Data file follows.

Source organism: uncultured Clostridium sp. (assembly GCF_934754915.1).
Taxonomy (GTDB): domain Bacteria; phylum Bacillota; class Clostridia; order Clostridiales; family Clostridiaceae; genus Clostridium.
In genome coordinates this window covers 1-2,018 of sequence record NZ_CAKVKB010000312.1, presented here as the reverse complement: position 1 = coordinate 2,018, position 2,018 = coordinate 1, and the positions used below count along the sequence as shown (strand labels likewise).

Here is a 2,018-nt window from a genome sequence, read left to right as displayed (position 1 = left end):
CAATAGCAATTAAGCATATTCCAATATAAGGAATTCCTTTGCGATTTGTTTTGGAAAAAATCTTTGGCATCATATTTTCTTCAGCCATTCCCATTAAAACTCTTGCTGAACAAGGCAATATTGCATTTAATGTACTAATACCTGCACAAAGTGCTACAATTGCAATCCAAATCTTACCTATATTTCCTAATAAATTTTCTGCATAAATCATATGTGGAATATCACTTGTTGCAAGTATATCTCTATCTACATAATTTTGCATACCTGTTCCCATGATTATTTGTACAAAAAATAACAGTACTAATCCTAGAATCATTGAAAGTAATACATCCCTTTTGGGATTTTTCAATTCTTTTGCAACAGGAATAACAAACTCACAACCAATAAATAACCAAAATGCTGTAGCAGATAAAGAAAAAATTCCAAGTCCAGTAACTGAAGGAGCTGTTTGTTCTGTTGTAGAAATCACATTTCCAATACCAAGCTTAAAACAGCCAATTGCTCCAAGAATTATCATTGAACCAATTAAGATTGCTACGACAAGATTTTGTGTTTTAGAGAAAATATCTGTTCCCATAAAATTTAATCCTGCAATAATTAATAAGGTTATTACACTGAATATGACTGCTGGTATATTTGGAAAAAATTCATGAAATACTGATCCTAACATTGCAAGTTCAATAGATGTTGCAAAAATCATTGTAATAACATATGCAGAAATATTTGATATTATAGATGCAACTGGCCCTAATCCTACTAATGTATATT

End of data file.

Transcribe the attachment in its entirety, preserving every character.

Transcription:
Source organism: uncultured Clostridium sp. (assembly GCF_934754915.1).
Taxonomy (GTDB): domain Bacteria; phylum Bacillota; class Clostridia; order Clostridiales; family Clostridiaceae; genus Clostridium.
In genome coordinates this window covers 1-2,018 of sequence record NZ_CAKVKB010000312.1, presented here as the reverse complement: position 1 = coordinate 2,018, position 2,018 = coordinate 1, and the positions used below count along the sequence as shown (strand labels likewise).

Here is a 2,018-nt window from a genome sequence, read left to right as displayed (position 1 = left end):
CAATAGCAATTAAGCATATTCCAATATAAGGAATTCCTTTGCGATTTGTTTTGGAAAAAATCTTTGGCATCATATTTTCTTCAGCCATTCCCATTAAAACTCTTGCTGAACAAGGCAATATTGCATTTAATGTACTAATACCTGCACAAAGTGCTACAATTGCAATCCAAATCTTACCTATATTTCCTAATAAATTTTCTGCATAAATCATATGTGGAATATCACTTGTTGCAAGTATATCTCTATCTACATAATTTTGCATACCTGTTCCCATGATTATTTGTACAAAAAATAACAGTACTAATCCTAGAATCATTGAAAGTAATACATCCCTTTTGGGATTTTTCAATTCTTTTGCAACAGGAATAACAAACTCACAACCAATAAATAACCAAAATGCTGTAGCAGATAAAGAAAAAATTCCAAGTCCAGTAACTGAAGGAGCTGTTTGTTCTGTTGTAGAAATCACATTTCCAATACCAAGCTTAAAACAGCCAATTGCTCCAAGAATTATCATTGAACCAATTAAGATTGCTACGACAAGATTTTGTGTTTTAGAGAAAATATCTGTTCCCATAAAATTTAATCCTGCAATAATTAATAAGGTTATTACACTGAATATGACTGCTGGTATATTTGGAAAAAATTCATGAAATACTGATCCTAACATTGCAAGTTCAATAGATGTTGCAAAAATCATTGTAATAACATATGCAGAAATATTTGATATTATAGATGCAACTGGCCCTAATCCTACTAATGTATATT